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Risk factors for teenage pregnancies in sri lanka: perspective of a community based study

Fernando Dulitha1, Gunawardena Nalika2*, Senarath Upul2, Weerasinghe Manuj Chrishantha2, Senevirathne Rohini De Alwis2, Senanayake Hemantha3, De Silva Chithramalee4

1MBBS, PhD, Emeritus Professor, University of Colombo

2MBBS, MD, Faculty of Medicine, University of Colombo

3MS, FRCOG, Faculty of Medicine, University of Colombo

4MBBS, MD, Family Health Bureau, Ministry of Health, Sri Lanka

*Corresponding Author:
Nalika Gunawardena
Postal address- Department of Community Medicine
No. 25, Kynsey Road, Colombo 8
CO 800, Sri Lanka
Tel: 94112773988
Fax: 94112677765
E-mail: [email protected]
 
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Abstract

Background:Teenage pregnancies are associated with negative obstetric, foetal outcomes and social consequences. Aim: The present study aimed at identifying risk factors for teenage pregnancies. Methods and material:This was a community based comparative study conducted in three districts of Colombo, Anuradhapura and Batticaloa in Sri Lanka. For each of the 510 pregnant teenagers, 508 age matched non-pregnant females were identified from the neighbourhood. Information related to individual level, family level and societal level risk factors were collected by trained interviewers using a structured pre-tested. Risk factors were assessed in univariate and multivariate analyses. Results: Tamil (OR=3.31) and Muslim (OR=1.92) ethnicity were predictors of teenage pregnancy. Lower level of formal education (OR=1.95) and lack of knowledge on disadvantages of teenage pregnancies (OR=3.79), less support from the teachers (OR=3.47) and lack of strictness in family (OR=2.01) have also contributed to teenage pregnancy. Teenagers with a higher confidence in decision making (OR=2.11) were also at risk of becoming pregnant. Conclusions: Most of the risk factors identified were modifiable and preventive interventions are suggested.

Keywords

Teenage pregnancy, adolescent pregnancy, teenage childbearing, risk factors

Introduction

The negative obstetric and foetal outcomes as well as social consequences associated with teenage pregnancies are well documented globally and regionally [1-3]. Preventing teenage pregnancy is important in achieving the millennium development goals of maternal and child survival [4].

A pregnancy occurring in a young woman who has not reached her 20th birthday is considered as a teenage pregnancy. This definition is applicable irrespective of the legal status of the marriage of the woman or legal age to consider an individual as adult [5]. A couple whose marriage is registered by the Registrar of marriage is considered as a legal marriage.

Teenage pregnancies is a global phenomenon. The pregnancy rate among teenagers in USA was 67.8 pregnancies per 1,000 women aged 15–19 in 2008.6 Among the countries in the western Europe, the United Kingdom (UK) has the highest teenage conception and abortion rates.7 The rate of conception rate among those under 18 years in the UK was 40.5 per 1000 in 2008. This is five times higher than the rate in Netherlands, more than twice the rate in Germany and twice the rate in France [8].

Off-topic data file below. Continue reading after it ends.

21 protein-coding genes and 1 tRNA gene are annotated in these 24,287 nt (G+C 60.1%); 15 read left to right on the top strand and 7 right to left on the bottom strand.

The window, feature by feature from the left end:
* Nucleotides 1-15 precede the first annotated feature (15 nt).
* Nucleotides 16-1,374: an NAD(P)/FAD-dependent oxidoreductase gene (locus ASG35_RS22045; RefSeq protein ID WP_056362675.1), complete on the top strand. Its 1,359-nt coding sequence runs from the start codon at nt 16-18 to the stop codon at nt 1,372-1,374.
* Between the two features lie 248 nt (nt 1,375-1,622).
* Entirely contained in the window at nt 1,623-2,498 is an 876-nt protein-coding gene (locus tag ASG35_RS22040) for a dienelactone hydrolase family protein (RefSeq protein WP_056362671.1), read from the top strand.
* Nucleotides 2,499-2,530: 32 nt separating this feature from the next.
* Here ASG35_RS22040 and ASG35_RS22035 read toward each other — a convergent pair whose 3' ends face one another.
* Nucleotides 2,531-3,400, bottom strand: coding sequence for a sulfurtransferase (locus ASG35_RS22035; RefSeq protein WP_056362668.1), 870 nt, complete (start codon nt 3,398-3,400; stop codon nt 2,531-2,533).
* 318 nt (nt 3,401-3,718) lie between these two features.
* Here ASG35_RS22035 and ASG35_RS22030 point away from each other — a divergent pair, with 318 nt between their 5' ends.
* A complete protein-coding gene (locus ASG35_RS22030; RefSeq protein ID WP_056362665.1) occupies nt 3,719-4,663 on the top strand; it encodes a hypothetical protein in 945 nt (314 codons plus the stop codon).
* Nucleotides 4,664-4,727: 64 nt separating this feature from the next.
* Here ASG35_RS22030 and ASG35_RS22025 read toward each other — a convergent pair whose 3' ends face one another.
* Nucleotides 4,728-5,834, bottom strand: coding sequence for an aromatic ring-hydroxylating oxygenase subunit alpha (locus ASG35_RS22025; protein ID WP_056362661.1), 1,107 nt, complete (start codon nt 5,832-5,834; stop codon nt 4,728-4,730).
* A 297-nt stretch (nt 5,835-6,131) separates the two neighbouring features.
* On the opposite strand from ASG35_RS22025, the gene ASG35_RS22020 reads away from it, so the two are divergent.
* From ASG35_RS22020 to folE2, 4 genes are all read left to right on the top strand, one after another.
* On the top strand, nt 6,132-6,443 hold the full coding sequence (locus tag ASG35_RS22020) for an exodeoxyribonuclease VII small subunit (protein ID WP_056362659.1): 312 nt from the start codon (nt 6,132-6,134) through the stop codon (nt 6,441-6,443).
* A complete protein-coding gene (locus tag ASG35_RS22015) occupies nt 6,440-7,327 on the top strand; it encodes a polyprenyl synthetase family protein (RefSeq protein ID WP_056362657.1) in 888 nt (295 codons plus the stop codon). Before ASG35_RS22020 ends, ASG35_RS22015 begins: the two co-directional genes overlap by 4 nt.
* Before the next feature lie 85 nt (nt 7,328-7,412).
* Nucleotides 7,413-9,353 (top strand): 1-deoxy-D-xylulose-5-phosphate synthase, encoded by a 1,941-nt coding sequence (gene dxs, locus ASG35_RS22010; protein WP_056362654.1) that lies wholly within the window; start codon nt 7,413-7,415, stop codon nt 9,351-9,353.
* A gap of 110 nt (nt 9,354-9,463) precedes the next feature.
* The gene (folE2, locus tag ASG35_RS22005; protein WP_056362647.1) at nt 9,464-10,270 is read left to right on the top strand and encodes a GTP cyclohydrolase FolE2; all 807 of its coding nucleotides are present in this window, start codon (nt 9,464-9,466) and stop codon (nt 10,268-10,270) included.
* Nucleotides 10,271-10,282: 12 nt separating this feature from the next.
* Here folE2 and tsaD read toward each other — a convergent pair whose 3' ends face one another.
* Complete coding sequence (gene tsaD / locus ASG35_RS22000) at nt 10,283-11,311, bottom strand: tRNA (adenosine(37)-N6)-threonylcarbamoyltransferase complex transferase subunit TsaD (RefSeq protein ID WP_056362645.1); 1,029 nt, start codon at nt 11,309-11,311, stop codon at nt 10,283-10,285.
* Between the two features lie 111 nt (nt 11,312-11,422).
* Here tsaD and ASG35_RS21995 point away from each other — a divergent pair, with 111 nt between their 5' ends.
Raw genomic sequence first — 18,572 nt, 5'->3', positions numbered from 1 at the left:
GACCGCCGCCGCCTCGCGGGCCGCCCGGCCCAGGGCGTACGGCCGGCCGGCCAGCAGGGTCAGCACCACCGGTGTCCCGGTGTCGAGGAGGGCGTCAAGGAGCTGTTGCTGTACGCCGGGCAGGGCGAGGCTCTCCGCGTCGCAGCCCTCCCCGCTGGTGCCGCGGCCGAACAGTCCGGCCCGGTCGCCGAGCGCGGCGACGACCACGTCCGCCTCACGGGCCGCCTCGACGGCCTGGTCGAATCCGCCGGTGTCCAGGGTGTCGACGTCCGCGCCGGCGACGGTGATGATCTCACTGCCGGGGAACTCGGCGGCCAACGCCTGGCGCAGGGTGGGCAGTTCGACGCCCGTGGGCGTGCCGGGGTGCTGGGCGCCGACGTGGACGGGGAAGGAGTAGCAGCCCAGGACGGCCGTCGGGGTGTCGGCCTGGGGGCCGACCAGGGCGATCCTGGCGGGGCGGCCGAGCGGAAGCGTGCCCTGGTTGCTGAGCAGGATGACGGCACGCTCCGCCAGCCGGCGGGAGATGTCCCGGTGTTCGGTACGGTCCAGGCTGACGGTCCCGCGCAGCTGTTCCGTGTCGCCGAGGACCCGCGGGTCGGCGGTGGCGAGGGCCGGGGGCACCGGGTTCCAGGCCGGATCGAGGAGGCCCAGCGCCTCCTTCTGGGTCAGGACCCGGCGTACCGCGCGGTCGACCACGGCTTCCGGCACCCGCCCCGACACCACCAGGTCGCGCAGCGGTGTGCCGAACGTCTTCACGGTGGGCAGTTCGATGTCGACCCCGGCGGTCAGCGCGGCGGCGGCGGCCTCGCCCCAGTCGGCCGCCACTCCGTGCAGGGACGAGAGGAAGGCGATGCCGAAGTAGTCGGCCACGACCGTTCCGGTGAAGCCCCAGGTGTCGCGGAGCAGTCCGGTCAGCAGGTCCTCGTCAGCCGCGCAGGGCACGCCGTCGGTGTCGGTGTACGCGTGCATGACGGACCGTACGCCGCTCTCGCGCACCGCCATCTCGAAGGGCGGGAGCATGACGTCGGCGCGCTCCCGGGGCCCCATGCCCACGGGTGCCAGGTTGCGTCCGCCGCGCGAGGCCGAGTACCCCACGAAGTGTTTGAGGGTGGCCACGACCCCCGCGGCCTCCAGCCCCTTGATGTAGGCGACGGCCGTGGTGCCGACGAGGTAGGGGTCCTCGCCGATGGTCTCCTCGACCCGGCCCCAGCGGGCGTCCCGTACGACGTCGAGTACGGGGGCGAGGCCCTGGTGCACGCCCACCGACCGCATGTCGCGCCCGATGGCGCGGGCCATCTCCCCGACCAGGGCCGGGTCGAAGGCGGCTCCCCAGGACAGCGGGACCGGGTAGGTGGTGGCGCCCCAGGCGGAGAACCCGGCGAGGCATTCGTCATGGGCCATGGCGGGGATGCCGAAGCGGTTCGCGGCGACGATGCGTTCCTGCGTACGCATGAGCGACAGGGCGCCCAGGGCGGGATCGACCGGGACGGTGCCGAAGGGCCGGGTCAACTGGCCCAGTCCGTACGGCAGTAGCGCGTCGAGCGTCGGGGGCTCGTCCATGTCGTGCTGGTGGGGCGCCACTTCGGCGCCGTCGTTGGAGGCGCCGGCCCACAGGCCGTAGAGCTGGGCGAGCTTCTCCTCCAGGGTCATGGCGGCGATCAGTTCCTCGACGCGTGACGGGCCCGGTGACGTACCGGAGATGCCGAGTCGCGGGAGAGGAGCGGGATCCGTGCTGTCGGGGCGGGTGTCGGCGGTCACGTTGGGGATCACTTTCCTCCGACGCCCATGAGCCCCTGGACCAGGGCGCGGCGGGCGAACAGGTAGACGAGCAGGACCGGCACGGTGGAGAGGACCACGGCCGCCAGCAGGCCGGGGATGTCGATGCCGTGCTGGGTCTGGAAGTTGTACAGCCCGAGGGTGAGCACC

The reported teenage pregnancy rates in South Asian countries Bangladesh, Nepal and India are 35%, 21% and 21%, respectively [9]. A possible explanation for this is the fact that in these countries arranged teenage marriages are common and culturally; these teengirls are expected to be pregnant within one year of marriage. Teenage pregnancy rate in Sri Lanka is much lower than the rates in these South Asian countries. Reproductive health information database of Family Health Bureau of the Ministry of Health, Sri Lanka, indicate that 6.5% of the total pregnancies registered during the year 2010 were teenage pregnancies [10]. The Demographic and Health Survey, Sri Lanka, 2006/07 revealed that 6.4% of women had begun childbearing when they were teens [11].

In view of the range of negative medical and social outcomes, it is pertinent to launch interventions to avoid teenage pregnancies. Identifying the risk factors that influence the occurrence of teenage pregnancies is the basis on which effective preventive programmes should be developed.

Residing in disorganized/dangerous neighbourhoods and in a family with lower socio-economic status, low educational attainment, living with a single parent, having older sexually active siblings or pregnant/parenting teenage sisters, and being a victim of sexual abuse, poor parent/child closeness, poor parental supervision or regulation of children's activities have been found to be factors elevating the risk of teenage pregnancy in USA [12]. Socioeconomic disadvantage, disrupted family structure and limited education, risky sexual behaviours such as early sexual initiation, increasing number of partners and non-use of contraceptives, alcohol, drug or tobacco use were the factors associated with teenage pregnancies in European Union countries [13]. The risk factors identified for teenage pregnancy in South Asian countries of Bangladesh, India and Nepal include low socio-economic background, low educational attainment, disrupted family structure and poor sexual health practices [9].

Two previous studies in Sri Lanka conducted in hospital settings with older pregnant women as the comparison group have mainly focused on assessing adverse outcomes of the pregnancies per se [14,15] However, they have reported that teenage groups were poorer and less educated than the comparison group. A comprehensive assessment of risk factors for a teenager to become pregnant in comparison to non-pregnant groups has not been reported in Sri Lanka, to date.